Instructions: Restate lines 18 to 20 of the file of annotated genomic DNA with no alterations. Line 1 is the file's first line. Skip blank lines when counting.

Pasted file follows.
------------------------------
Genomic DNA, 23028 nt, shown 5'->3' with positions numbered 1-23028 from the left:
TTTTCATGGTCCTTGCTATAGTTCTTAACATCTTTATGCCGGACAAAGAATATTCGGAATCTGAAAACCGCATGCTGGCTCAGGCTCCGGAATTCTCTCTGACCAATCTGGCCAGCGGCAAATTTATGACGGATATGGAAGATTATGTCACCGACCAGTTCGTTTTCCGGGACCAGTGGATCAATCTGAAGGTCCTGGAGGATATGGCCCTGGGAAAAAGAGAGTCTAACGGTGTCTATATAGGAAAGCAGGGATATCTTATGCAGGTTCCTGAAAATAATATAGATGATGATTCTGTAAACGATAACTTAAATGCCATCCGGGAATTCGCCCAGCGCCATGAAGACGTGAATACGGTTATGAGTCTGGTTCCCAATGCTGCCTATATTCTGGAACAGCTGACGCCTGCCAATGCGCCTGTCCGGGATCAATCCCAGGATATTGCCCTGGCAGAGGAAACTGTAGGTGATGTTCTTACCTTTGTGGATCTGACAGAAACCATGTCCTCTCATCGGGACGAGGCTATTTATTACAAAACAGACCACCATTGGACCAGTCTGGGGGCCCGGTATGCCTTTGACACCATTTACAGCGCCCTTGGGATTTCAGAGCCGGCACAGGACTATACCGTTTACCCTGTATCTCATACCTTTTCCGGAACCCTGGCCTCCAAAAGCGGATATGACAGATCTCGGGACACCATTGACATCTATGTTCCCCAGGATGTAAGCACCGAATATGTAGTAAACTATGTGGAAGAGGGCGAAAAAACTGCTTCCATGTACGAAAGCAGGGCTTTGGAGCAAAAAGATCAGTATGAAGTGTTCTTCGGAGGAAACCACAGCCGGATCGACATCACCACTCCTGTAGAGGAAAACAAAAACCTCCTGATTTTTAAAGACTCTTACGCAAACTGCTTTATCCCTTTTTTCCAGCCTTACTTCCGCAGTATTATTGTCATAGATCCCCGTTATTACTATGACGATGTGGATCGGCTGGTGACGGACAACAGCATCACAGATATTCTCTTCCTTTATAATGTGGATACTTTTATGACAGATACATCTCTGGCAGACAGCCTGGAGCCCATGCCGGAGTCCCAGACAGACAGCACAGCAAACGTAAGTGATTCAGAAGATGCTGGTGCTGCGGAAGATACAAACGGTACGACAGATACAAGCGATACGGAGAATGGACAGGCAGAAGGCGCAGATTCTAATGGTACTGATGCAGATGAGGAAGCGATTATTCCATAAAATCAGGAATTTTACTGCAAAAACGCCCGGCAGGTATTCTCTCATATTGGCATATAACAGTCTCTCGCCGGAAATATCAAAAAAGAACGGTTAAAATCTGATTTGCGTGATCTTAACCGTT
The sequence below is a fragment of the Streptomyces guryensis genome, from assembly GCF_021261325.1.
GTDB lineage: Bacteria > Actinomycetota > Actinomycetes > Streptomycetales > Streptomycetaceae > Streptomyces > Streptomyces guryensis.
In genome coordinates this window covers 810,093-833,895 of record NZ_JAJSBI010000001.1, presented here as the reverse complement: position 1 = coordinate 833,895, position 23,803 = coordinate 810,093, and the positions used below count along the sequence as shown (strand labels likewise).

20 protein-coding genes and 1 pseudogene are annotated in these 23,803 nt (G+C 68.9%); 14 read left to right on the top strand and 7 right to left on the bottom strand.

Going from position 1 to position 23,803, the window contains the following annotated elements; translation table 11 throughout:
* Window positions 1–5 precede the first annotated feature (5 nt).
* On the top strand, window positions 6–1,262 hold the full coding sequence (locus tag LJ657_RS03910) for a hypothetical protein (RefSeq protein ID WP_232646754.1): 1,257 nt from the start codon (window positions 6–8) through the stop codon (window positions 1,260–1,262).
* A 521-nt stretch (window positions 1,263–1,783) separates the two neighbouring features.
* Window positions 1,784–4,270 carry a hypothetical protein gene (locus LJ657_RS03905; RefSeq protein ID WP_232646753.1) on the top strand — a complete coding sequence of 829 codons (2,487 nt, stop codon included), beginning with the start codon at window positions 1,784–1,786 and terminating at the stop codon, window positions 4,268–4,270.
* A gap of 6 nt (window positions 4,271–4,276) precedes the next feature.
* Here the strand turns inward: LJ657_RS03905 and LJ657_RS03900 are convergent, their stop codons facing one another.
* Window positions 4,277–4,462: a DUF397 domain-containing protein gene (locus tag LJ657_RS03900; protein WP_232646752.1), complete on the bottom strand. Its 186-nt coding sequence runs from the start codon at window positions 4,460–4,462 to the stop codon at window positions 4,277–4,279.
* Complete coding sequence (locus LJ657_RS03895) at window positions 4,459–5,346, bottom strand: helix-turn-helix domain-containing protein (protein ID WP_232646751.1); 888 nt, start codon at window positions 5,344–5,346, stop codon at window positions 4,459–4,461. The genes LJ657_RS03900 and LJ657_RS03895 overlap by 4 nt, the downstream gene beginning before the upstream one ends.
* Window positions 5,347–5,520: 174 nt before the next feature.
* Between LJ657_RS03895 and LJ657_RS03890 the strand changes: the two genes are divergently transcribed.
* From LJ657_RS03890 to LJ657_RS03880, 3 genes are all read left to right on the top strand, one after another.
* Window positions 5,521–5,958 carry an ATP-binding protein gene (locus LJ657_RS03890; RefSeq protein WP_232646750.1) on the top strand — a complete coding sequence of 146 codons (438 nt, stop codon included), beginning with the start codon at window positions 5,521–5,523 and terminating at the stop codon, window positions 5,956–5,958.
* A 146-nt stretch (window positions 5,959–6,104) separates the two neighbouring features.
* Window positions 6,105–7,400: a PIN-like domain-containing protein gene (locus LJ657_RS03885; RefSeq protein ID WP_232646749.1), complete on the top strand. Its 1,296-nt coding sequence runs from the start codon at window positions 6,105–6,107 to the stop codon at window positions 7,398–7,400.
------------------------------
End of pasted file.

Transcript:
* From LJ657_RS03890 to LJ657_RS03880, 3 genes are all read left to right on the top strand, one after another.
* Window positions 5,521–5,958 carry an ATP-binding protein gene (locus LJ657_RS03890; RefSeq protein WP_232646750.1) on the top strand — a complete coding sequence of 146 codons (438 nt, stop codon included), beginning with the start codon at window positions 5,521–5,523 and terminating at the stop codon, window positions 5,956–5,958.
* A 146-nt stretch (window positions 5,959–6,104) separates the two neighbouring features.